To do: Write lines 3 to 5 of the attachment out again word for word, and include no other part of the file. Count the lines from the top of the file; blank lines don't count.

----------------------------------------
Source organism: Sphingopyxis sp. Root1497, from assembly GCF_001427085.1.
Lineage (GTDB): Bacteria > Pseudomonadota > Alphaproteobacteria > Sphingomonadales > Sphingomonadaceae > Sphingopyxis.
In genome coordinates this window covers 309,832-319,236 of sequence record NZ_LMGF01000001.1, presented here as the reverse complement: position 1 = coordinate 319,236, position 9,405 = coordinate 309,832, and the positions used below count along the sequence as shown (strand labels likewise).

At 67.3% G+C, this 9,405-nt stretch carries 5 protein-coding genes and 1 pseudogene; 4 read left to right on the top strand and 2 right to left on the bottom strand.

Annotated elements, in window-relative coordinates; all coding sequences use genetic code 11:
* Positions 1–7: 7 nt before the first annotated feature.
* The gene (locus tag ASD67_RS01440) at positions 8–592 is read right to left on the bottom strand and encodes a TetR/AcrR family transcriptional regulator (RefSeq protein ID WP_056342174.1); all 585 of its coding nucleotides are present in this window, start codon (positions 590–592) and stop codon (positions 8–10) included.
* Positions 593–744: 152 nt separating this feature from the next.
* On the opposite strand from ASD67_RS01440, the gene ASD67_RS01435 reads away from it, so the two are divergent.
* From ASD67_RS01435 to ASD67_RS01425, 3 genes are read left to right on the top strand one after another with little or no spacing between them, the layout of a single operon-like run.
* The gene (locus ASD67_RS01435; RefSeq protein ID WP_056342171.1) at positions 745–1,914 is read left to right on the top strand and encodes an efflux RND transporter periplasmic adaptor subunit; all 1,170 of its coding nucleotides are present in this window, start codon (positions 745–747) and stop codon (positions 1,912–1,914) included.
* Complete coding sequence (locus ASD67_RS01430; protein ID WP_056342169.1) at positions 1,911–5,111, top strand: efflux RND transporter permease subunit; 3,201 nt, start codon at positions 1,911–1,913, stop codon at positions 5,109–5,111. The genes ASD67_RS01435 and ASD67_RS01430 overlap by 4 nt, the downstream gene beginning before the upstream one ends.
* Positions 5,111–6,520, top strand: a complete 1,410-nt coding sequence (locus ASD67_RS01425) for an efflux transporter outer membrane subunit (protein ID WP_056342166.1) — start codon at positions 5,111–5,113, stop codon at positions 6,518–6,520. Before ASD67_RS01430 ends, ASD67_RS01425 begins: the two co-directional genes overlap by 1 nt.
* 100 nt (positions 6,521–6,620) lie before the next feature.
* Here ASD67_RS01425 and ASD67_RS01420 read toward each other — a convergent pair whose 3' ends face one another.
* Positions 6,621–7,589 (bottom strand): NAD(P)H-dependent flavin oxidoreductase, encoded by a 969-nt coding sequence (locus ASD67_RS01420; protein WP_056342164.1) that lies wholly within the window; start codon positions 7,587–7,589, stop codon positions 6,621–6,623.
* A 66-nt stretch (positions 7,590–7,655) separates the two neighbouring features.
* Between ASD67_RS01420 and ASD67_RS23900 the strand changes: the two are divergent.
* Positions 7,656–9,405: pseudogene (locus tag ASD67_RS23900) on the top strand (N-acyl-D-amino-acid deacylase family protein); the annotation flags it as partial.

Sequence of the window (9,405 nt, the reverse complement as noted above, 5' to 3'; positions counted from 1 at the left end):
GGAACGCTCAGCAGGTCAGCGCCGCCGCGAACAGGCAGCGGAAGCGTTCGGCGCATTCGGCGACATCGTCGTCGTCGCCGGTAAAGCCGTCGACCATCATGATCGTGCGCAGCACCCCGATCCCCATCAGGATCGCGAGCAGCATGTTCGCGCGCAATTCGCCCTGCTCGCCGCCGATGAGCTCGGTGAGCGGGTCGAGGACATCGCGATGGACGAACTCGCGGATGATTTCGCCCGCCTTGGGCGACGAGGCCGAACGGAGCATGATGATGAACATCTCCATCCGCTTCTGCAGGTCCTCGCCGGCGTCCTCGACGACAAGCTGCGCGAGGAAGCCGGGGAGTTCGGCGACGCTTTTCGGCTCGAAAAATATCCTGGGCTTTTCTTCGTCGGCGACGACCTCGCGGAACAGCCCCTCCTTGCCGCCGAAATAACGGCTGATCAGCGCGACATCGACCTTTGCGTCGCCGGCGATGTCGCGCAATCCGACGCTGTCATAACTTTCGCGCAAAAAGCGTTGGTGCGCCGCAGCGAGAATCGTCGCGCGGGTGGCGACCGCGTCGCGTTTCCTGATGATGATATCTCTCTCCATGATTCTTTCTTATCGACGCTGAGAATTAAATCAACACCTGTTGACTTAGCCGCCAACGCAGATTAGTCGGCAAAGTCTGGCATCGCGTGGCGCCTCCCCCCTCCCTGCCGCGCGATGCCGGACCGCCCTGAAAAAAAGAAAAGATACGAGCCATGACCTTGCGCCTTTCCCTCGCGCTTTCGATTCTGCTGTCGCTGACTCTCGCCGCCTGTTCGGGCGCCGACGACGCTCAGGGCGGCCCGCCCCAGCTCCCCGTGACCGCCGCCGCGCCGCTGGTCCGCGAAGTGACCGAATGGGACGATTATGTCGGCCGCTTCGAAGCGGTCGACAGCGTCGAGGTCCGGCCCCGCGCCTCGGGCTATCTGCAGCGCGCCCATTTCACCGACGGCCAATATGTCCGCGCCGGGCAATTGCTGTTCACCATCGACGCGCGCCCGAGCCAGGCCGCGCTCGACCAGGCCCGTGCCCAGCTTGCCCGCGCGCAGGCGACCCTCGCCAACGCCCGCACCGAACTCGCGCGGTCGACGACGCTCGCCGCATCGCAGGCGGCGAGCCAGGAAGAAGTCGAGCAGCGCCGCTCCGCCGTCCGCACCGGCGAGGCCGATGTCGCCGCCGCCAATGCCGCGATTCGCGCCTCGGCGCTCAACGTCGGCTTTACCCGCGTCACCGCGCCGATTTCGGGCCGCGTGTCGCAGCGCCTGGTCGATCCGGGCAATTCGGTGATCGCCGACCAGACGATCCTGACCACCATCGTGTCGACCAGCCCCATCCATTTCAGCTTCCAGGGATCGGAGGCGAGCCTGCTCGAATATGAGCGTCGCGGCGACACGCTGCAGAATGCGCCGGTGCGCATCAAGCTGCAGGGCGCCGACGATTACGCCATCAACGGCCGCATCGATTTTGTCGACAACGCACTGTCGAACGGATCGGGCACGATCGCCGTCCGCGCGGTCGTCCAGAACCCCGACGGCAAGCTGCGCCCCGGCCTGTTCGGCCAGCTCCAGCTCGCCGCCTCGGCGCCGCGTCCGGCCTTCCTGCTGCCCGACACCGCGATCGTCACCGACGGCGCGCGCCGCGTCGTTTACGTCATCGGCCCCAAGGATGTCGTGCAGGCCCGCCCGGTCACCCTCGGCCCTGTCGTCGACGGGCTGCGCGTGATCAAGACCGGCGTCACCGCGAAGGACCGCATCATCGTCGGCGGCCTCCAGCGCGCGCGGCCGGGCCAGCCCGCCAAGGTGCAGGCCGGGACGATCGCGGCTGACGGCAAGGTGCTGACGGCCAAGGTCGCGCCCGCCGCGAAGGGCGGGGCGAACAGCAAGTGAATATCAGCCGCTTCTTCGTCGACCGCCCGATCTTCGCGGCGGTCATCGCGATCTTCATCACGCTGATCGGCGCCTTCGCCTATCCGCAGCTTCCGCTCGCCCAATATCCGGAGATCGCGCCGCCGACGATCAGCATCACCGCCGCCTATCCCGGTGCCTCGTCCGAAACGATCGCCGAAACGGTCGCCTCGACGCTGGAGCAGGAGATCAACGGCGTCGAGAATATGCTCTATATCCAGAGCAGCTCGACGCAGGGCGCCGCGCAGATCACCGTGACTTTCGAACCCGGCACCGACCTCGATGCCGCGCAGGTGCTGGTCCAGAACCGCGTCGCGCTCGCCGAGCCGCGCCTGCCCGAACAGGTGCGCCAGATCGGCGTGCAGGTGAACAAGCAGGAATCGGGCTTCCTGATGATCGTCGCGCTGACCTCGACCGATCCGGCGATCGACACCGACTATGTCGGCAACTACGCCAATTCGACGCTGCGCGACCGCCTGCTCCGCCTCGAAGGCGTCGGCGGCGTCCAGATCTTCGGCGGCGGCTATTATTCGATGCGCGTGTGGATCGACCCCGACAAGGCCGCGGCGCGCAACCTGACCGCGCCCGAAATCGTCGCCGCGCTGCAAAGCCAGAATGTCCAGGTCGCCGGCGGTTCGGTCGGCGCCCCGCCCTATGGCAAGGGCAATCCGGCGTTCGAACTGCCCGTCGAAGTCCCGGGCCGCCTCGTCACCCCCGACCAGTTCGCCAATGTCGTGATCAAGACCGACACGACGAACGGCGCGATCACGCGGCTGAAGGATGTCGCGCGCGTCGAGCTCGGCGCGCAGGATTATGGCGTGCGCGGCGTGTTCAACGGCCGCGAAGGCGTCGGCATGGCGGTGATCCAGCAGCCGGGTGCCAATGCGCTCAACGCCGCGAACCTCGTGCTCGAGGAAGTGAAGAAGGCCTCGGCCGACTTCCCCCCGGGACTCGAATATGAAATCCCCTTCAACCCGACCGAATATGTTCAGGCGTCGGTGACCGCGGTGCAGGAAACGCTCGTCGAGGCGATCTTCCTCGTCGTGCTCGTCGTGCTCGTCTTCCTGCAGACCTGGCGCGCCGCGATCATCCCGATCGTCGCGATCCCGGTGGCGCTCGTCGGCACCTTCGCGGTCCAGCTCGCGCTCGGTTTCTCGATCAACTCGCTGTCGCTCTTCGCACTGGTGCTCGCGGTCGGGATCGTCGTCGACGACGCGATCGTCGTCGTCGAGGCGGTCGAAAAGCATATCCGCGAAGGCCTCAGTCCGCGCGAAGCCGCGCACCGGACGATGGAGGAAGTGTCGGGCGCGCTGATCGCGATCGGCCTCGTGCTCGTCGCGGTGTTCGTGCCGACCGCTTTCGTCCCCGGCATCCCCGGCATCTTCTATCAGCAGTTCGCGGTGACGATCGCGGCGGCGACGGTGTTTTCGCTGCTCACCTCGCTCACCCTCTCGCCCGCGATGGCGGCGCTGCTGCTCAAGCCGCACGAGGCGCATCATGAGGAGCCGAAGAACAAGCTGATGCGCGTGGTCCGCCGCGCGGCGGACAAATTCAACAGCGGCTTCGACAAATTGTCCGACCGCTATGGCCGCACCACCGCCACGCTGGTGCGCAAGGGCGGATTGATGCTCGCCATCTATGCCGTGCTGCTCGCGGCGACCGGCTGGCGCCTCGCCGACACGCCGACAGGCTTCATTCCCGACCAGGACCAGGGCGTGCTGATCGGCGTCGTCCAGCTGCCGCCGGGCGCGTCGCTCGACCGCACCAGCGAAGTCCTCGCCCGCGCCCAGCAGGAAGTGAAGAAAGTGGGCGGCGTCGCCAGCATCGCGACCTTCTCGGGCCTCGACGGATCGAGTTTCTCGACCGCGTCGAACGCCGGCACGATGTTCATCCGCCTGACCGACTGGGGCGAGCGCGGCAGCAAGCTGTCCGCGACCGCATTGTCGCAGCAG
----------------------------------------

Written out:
In genome coordinates this window covers 309,832-319,236 of sequence record NZ_LMGF01000001.1, presented here as the reverse complement: position 1 = coordinate 319,236, position 9,405 = coordinate 309,832, and the positions used below count along the sequence as shown (strand labels likewise).

At 67.3% G+C, this 9,405-nt stretch carries 5 protein-coding genes and 1 pseudogene; 4 read left to right on the top strand and 2 right to left on the bottom strand.

Annotated elements, in window-relative coordinates; all coding sequences use genetic code 11: